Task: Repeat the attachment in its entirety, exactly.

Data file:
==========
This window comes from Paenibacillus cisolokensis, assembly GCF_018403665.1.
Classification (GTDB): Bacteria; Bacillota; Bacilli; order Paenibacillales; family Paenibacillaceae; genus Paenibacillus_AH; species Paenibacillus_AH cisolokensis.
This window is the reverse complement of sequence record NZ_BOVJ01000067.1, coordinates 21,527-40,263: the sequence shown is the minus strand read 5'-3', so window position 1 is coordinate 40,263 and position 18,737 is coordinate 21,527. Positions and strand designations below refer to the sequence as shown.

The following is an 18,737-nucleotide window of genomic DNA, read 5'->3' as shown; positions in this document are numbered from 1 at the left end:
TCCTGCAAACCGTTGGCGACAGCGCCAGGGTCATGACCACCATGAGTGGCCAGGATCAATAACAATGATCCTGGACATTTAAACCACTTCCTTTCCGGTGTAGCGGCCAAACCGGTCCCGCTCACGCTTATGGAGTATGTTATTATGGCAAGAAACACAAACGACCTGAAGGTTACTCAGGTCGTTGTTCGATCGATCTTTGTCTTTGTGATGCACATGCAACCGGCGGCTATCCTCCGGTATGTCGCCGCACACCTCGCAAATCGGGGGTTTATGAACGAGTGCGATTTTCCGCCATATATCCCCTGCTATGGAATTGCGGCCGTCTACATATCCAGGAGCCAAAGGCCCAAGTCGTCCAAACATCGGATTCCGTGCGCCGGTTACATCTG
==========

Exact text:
This window comes from Paenibacillus cisolokensis, assembly GCF_018403665.1.
Classification (GTDB): Bacteria; Bacillota; Bacilli; order Paenibacillales; family Paenibacillaceae; genus Paenibacillus_AH; species Paenibacillus_AH cisolokensis.
This window is the reverse complement of sequence record NZ_BOVJ01000067.1, coordinates 21,527-40,263: the sequence shown is the minus strand read 5'-3', so window position 1 is coordinate 40,263 and position 18,737 is coordinate 21,527. Positions and strand designations below refer to the sequence as shown.

The following is an 18,737-nucleotide window of genomic DNA, read 5'->3' as shown; positions in this document are numbered from 1 at the left end:
TCCTGCAAACCGTTGGCGACAGCGCCAGGGTCATGACCACCATGAGTGGCCAGGATCAATAACAATGATCCTGGACATTTAAACCACTTCCTTTCCGGTGTAGCGGCCAAACCGGTCCCGCTCACGCTTATGGAGTATGTTATTATGGCAAGAAACACAAACGACCTGAAGGTTACTCAGGTCGTTGTTCGATCGATCTTTGTCTTTGTGATGCACATGCAACCGGCGGCTATCCTCCGGTATGTCGCCGCACACCTCGCAAATCGGGGGTTTATGAACGAGTGCGATTTTCCGCCATATATCCCCTGCTATGGAATTGCGGCCGTCTACATATCCAGGAGCCAAAGGCCCAAGTCGTCCAAACATCGGATTCCGTGCGCCGGTTACATCTG